Teicher and Company take us on a rhythmic journey

By Debra Danese for The Dance Journal

Caleb Teicher & Company performed to a full crowd this past Saturday. Teicher was making his Philadelphia premier as part of the Annenberg Center Live series. I was curious to see what this still young (founded in 2015) company had to offer. Teicher comes from a diverse background ranging from Broadway to company member of Dorrance Dance. His company utilizes a mix of styles including tap, vernacular jazz, and lindy hop. I was intrigued by this blend of genres and anticipated a lively, fast paced program. Teicher’s music selection instead brought a different mood that was intriguing and unexpected.

Variations was a tap piece that opened the performance. Selections by Bach made for an interesting choice in music. Teicher had a strong build to this piece that began with his own solo.  Here we saw him fluid in his movements with intricate syncopation that played well with the melody. Naomi Funaki joined him onstage and their duet offered counter-rhythms that kept the subdued mood set by Bach more engaging. Charles Renato was next to join them onstage. Alternating between solo, duo and trio work kept the pace moving well. The overall tone for the dance was light and playful; again, countering the mood of the music. The light design by Serena Wong brought an additional element that highlighted the loco-motor movements and spatial patterns of the performers.  A rectangle created in white light gave the dancers a road map to use as they traveled within the design. Choreography included complicated steps and rhythmic structures, along with some more basic toe-heels and scuffs. When I thought Teicher had done about as much as he could with this piece, he added dancer Jabu Graybeal to the mix. The highlight of the quartet section was an a cappella segment that showed off the skill, speed, and clarity of sound created by the dancers.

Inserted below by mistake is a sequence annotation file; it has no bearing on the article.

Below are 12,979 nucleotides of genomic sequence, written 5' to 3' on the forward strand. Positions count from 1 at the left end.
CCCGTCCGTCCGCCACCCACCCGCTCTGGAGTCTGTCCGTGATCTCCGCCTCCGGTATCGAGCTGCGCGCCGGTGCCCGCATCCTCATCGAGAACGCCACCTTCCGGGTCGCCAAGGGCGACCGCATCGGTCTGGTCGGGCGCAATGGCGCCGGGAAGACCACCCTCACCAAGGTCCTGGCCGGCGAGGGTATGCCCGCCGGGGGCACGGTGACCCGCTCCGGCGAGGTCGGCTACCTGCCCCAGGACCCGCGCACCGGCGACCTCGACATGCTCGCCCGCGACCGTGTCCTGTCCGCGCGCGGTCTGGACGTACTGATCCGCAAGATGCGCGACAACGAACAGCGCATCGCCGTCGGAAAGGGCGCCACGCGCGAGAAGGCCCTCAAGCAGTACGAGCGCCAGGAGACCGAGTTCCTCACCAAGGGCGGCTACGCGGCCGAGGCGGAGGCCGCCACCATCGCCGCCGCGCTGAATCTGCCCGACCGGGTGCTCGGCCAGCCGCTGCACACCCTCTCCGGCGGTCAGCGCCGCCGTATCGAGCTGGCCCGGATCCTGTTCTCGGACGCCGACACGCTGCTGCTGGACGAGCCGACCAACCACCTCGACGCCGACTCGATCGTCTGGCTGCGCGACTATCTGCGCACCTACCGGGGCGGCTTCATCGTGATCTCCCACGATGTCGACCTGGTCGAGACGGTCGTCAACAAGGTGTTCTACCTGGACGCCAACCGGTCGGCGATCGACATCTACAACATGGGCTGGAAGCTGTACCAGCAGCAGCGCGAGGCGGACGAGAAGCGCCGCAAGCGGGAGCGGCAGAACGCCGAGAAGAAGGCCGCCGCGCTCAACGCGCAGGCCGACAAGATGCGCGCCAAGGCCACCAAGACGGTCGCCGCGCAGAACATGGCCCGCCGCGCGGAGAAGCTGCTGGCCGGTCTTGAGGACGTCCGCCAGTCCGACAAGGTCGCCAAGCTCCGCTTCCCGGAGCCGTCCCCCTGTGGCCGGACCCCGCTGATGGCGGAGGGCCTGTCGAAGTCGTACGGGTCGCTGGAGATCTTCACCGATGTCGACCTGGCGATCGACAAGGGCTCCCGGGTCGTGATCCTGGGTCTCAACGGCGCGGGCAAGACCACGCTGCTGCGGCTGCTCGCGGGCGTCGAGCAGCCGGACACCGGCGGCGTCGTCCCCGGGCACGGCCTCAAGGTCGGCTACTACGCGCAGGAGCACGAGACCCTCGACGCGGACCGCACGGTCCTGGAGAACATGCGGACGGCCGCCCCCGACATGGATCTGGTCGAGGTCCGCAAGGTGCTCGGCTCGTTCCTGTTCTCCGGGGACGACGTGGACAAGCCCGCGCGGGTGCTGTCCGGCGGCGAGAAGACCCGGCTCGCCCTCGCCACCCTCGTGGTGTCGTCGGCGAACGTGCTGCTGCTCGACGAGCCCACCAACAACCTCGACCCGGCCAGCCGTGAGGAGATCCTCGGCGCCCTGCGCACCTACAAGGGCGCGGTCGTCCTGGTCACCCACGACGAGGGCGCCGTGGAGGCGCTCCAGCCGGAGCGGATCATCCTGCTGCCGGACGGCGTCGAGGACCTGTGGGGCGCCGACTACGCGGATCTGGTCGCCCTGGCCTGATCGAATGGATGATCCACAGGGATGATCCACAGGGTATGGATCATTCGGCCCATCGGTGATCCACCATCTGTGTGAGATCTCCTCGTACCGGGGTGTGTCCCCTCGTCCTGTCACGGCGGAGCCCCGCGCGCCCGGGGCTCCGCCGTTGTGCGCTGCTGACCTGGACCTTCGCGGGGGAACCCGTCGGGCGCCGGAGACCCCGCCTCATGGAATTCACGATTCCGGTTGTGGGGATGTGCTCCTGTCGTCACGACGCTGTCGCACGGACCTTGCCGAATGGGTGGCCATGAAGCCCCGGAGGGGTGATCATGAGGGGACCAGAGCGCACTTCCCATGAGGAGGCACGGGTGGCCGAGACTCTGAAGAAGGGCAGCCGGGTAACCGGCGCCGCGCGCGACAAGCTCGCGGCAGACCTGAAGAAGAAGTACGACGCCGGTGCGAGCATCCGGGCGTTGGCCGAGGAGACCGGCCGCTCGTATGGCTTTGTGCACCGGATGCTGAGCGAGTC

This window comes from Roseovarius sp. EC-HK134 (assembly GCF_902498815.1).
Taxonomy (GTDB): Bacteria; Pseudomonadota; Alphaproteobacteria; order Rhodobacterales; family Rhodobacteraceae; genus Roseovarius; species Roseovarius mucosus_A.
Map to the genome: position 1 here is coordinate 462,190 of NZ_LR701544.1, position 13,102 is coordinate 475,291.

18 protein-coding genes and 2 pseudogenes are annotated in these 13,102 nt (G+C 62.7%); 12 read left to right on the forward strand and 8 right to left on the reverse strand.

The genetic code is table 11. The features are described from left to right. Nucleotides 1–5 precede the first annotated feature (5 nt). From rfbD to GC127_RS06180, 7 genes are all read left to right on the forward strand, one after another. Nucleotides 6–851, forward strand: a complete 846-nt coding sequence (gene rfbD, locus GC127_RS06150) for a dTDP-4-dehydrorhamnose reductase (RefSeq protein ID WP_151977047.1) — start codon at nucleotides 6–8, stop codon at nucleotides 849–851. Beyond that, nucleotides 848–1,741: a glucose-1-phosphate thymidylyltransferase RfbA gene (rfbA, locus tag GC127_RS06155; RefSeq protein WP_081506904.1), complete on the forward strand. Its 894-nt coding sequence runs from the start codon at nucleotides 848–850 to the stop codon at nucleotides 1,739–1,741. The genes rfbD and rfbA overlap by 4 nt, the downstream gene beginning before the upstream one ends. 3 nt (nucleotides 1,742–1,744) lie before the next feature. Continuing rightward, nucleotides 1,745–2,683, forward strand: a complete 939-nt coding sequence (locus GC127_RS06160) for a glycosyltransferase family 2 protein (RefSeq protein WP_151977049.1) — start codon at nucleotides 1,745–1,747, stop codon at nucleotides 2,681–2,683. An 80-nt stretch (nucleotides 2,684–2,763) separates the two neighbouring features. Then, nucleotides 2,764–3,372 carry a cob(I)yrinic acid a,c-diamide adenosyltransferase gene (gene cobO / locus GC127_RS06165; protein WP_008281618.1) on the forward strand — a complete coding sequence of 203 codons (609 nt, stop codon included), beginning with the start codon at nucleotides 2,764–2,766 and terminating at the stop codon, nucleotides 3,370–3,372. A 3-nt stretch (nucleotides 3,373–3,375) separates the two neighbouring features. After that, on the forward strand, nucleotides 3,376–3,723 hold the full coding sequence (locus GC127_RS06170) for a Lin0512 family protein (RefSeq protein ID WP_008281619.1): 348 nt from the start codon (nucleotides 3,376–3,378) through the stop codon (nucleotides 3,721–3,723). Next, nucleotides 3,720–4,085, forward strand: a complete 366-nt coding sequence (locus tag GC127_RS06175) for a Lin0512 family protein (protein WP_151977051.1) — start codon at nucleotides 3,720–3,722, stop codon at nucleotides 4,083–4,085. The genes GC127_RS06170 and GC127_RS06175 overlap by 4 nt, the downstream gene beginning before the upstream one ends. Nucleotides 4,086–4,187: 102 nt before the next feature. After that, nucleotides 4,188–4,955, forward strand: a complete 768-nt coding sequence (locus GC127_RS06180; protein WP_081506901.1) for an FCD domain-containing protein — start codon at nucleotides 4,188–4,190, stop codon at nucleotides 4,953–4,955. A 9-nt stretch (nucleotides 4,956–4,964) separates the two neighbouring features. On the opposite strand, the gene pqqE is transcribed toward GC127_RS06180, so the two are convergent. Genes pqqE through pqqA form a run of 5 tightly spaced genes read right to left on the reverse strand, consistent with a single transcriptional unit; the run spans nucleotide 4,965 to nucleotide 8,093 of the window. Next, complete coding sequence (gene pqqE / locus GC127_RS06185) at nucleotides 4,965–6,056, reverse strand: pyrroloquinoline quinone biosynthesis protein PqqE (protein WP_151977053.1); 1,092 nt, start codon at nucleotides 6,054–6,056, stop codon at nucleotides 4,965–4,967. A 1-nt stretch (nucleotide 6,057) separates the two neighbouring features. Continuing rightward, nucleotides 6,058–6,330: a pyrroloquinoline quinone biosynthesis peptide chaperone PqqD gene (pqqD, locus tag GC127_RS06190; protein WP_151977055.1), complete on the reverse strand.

Great Heights was a solo piece, again, featuring Teicher. The audience had the opportunity to even better appreciate his talent and charisma as a performer. Here we saw his humorous side as he repeatedly fell off a stool. Dressed in a shirt, skirt, and heels, Teicher ripped off the skirt and proceeded to tap effortlessly in shorts and bare legs. Teicher dances as if he is truly interpreting the music from within. His head, arms and torso are fully engaged and move fluidly along with his feet.

The final piece in the program, Meet Ella, was a musical tribute to the great Ella Fitzgerald. This duet was well-executed by Evita Arce and Mary Sullivan. The choreographed swing sections were the highlight of the dance and paired best with the music. Improvisational sections scattered between didn’t connect as strongly and often broke the flow of the piece. The lighting was dim throughout which, again, didn’t always balance with the up-tempo portions of the movement and music.  However, Arce and Sullivan were consistent throughout and worked beautifully together.


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